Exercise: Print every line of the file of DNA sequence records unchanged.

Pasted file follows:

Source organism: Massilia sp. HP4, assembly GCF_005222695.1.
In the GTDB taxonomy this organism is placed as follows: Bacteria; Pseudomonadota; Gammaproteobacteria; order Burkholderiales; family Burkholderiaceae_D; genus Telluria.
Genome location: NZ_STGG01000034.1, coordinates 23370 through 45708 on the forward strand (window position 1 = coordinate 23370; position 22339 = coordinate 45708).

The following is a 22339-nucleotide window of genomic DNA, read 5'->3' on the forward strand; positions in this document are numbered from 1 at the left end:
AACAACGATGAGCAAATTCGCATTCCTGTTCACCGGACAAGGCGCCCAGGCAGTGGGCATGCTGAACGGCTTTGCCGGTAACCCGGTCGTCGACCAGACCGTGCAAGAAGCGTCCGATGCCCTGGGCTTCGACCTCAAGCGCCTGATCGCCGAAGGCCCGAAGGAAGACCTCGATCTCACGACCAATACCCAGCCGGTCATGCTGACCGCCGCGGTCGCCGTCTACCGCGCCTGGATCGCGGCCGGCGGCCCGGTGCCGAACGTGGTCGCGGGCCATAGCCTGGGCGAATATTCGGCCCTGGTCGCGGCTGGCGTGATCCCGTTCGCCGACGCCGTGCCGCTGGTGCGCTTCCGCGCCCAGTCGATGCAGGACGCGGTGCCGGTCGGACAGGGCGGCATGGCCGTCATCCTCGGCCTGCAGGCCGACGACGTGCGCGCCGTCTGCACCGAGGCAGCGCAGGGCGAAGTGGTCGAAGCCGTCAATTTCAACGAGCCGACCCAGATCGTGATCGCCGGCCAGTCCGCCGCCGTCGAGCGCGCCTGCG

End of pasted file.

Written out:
Source organism: Massilia sp. HP4, assembly GCF_005222695.1.
In the GTDB taxonomy this organism is placed as follows: Bacteria; Pseudomonadota; Gammaproteobacteria; order Burkholderiales; family Burkholderiaceae_D; genus Telluria.
Genome location: NZ_STGG01000034.1, coordinates 23370 through 45708 on the forward strand (window position 1 = coordinate 23370; position 22339 = coordinate 45708).

The following is a 22339-nucleotide window of genomic DNA, read 5'->3' on the forward strand; positions in this document are numbered from 1 at the left end:
AACAACGATGAGCAAATTCGCATTCCTGTTCACCGGACAAGGCGCCCAGGCAGTGGGCATGCTGAACGGCTTTGCCGGTAACCCGGTCGTCGACCAGACCGTGCAAGAAGCGTCCGATGCCCTGGGCTTCGACCTCAAGCGCCTGATCGCCGAAGGCCCGAAGGAAGACCTCGATCTCACGACCAATACCCAGCCGGTCATGCTGACCGCCGCGGTCGCCGTCTACCGCGCCTGGATCGCGGCCGGCGGCCCGGTGCCGAACGTGGTCGCGGGCCATAGCCTGGGCGAATATTCGGCCCTGGTCGCGGCTGGCGTGATCCCGTTCGCCGACGCCGTGCCGCTGGTGCGCTTCCGCGCCCAGTCGATGCAGGACGCGGTGCCGGTCGGACAGGGCGGCATGGCCGTCATCCTCGGCCTGCAGGCCGACGACGTGCGCGCCGTCTGCACCGAGGCAGCGCAGGGCGAAGTGGTCGAAGCCGTCAATTTCAACGAGCCGACCCAGATCGTGATCGCCGGCCAGTCCGCCGCCGTCGAGCGCGCCTGCG